Idol Chatter

10commandments071022.jpgThough fellow blogger Doug Howe and I both consider ourselves Midwestern evangelical types, we certainly have been known to strongly disagree once in awhile when it comes to movies–especially overtly religious ones. He enjoyed “The Nativity Story.” I , on the other hand, well, not so much. He gave a glowing review to the new animated movie adaptation of “The Ten Commandments,” which opened last weekend, and that has left me wondering if Doug saw a completely different movie than I did.

While several of the scenic backdrops were impressive with 3-D special effects, the animation of Moses, the Pharaoh, and all of the other characters was along the lines of the quality of a Veggie Tales DVD. The movements were stiff and awkward and the facial features were minimal. Hardly the stuff necessary to create a gripping action adventure. And sure, it’s impressive that Ben Kingsley is one of the celebrities doing voiceovers on this project, but the script’s dialogue is flat and makes some of the greatest moments in Bible history seem pretty ho-hum. (Oh, and that Oscar-worthy soundtrack Doug mentioned? I think he was referring to some of the songs from that other animated feature about Moses, “The Prince of Egypt.”)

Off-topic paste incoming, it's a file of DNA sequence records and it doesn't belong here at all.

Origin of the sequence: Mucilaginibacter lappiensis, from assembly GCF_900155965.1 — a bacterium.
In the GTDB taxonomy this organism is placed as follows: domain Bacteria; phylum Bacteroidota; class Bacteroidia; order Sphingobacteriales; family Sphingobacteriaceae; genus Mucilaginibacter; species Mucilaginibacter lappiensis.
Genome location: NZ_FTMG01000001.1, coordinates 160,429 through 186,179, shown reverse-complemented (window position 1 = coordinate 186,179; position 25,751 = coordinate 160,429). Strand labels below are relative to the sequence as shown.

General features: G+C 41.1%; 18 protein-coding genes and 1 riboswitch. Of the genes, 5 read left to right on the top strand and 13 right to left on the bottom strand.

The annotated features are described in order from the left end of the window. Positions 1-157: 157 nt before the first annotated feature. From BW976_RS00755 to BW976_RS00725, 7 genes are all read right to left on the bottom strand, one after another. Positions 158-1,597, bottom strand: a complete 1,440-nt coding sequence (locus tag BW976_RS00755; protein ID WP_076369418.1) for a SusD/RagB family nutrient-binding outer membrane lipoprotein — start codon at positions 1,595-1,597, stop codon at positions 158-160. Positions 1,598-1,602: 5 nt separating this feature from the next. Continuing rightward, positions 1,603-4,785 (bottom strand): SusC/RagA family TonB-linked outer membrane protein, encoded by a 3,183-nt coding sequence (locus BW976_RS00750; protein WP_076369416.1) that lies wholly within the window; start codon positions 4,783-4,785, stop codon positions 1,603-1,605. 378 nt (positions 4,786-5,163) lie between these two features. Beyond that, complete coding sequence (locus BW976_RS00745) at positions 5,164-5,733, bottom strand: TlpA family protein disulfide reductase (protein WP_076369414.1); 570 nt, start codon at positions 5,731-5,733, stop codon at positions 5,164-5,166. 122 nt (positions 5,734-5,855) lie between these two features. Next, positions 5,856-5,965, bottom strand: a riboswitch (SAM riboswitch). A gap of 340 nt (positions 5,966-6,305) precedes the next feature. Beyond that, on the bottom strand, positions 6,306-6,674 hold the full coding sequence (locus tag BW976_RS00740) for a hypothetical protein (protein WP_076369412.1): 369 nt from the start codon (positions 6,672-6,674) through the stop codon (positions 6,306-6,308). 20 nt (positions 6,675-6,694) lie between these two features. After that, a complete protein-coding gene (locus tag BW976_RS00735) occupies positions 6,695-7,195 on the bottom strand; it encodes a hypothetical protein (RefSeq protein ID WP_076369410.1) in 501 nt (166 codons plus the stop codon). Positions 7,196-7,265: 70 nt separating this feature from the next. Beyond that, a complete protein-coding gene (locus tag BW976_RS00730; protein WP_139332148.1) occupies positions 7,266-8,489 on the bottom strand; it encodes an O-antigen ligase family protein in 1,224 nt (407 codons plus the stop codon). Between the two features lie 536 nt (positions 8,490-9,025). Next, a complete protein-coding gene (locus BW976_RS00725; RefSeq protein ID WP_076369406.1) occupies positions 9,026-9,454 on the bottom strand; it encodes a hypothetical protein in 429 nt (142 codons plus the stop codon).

All of which leads me to my real complaint about “The Ten Commandments”: Christians who are looking for short cuts to creating transformative, redemptive art. Doug’s post quoted one of the producers as claiming that “outstanding family entertainment can be made for a fraction of that Pixar and other high-profile animated movies are made for.”
Well, actually, with very few exceptions, no, you can’t –unless your bar for “outstanding” is pretty low.
When will the growing number of Christians who wish to impact the culture — not to mention greedy Hollywood execs trying to chase the Christian market — realize that trying to do work on the cheap while still creating something excellent is a direct antithesis to what Jesus said. He said to count the cost when building something or you’re a fool. Too many postmodern Christians seem to infer that metaphor means count the cost, do it as cheaply as possible and good intentions will fill in the gap between mediocre and outstanding.
It’s a problem that is going to plague the new Christian movie labels such as Fox Faith as well as the numerous Christian independent film projects like “The Ten Commandments” until the Christian audience as a whole becomes more discerning and demanding.

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